Deer are eating their share up in the woods. The goats act like vacuum cleaners as they shuffle their way across the hills.

Acorns can make a goat sick. I’ve had several come in with upset stomachs. The biggest problem is when they stop chewing their cuds. This can be deadly.

Violet went out with the herd one day. The kids stayed in but not without protest.

That night Violet came in for grain but picked. Her sides stuck out more than usual.

The next morning Violet laid around. She was alert but definitely did not feel good.

Usually a goat lying down and not asleep will chew her cud. Violet was not chewing a cud. She was uncomfortable. Her ears were at an odd angle.

A bloated goat is a problem. I usually start with oil to help whatever is causing the problem to move on through.

Violet was slightly bloated but her big problem was not chewing a cud. This calls for something different.

I gave her a dose of Probios. Other times I’ve used yogurt or kefir. One time, in desperation I stole a cud from another goat.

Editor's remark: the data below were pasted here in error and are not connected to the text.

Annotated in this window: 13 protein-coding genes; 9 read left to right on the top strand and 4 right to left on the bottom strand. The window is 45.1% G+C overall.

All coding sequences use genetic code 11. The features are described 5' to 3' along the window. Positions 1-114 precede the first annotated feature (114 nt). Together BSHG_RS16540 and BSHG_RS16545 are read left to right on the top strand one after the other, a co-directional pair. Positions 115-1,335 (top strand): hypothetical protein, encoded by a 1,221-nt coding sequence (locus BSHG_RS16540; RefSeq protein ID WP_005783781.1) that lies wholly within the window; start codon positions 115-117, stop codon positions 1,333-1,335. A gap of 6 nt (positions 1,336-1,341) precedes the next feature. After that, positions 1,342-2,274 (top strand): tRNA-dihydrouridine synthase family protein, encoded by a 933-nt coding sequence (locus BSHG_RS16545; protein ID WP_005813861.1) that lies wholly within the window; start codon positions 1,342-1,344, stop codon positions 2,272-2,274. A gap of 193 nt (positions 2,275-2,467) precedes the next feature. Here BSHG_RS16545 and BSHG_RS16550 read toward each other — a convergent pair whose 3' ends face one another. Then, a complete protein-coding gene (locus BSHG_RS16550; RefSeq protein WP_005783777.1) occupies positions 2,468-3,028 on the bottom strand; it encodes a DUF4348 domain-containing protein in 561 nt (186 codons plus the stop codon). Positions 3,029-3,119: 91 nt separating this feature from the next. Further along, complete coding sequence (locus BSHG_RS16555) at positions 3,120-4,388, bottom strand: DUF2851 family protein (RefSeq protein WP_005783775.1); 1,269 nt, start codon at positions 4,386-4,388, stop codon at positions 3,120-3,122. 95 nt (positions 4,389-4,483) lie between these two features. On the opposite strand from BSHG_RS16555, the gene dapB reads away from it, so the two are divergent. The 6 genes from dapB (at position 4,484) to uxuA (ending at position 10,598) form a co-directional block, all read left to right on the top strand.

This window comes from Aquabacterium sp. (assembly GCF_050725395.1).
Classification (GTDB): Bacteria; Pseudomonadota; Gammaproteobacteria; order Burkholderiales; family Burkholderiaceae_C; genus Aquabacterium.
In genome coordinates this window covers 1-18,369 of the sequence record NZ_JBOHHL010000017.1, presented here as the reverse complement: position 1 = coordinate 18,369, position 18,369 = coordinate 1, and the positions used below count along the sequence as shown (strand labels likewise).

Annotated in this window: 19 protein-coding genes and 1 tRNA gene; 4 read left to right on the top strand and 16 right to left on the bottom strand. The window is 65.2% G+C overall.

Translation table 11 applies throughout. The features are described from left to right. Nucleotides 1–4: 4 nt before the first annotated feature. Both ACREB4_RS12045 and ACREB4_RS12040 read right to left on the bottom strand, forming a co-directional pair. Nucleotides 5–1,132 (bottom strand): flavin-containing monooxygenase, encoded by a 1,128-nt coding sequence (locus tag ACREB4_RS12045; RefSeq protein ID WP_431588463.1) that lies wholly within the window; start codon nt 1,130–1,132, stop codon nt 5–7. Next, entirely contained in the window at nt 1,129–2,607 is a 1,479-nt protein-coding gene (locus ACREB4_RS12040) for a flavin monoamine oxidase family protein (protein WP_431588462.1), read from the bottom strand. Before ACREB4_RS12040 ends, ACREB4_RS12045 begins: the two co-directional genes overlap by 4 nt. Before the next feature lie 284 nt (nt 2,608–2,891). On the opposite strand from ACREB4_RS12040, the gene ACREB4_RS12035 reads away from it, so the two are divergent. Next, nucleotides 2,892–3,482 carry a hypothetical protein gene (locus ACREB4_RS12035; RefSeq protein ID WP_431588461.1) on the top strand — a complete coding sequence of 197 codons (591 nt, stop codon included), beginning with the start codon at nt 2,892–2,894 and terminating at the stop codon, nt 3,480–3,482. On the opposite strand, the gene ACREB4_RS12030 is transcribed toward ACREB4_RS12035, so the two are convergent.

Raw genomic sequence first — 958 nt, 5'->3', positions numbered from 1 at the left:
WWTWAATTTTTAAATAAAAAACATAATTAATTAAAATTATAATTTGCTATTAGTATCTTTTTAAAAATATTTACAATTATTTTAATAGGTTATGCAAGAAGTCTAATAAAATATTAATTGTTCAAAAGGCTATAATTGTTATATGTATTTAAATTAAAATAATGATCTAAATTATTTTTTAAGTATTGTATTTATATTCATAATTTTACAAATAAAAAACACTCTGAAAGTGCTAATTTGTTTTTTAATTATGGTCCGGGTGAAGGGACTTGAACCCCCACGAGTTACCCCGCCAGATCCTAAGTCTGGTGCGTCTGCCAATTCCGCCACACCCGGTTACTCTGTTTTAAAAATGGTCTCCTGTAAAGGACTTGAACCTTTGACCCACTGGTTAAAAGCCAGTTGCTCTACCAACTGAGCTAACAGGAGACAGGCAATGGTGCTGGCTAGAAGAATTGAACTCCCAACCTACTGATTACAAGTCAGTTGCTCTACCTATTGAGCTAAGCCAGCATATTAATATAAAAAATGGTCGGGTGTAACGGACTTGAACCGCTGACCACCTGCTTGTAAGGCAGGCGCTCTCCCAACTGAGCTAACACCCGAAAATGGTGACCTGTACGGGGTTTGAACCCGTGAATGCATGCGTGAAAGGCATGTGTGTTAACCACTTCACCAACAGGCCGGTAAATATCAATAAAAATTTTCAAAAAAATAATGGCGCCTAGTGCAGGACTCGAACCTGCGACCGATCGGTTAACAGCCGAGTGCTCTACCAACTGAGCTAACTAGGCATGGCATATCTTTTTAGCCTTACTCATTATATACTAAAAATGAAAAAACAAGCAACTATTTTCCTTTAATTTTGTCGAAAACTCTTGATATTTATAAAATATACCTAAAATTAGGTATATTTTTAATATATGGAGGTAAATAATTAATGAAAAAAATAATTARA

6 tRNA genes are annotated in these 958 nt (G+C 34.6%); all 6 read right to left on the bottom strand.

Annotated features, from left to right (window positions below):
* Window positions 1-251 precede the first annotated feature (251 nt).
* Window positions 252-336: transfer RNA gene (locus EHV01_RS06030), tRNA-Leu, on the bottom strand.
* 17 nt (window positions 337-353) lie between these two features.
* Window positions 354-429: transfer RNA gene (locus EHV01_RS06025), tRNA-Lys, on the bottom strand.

Nubian doe High Reaches Violet and her kids

Today High Reaches Violet is out eating acorns again. Yesterday she laid around her kids wondering why she wasn’t out watching them play. Too many acorns leave an upset rumen and no cud behind. This can kill but a bacteria culture soon sets things right again.

Stealing a cud takes timing and caution. First you find a victim – goat – relaxing and chewing cud.

You watch until a new cud comes up and pounce. Prying the mouth open and extracting the cud can be dangerous to fingers.

The stolen cud is then forced into the sick goat’s mouth. And it must be forced as this thing stinks and is not at all palatable in the goat’s opinion.

In Violet’s case the powdered stuff worked fine over the course of the day. By the next day she was off to hunt acorns once again.

Blind Kid

Several years ago a kid was born or became blind just after birth. Louie’s corneas were damaged and white. Otherwise Louie was a normal bottle baby.

A little doe was born blind a couple of weeks ago. She may be deaf in one ear as well but it’s hard to tell. Like so many kids, goats and human, she has selective hearing.

Raising Louie should help with raising this little doeling or so I thought. She was put on a bottle with the assumption she couldn’t find her mother or compete with her sister. After all, her sister is normal, not blind.

blind doeling nursing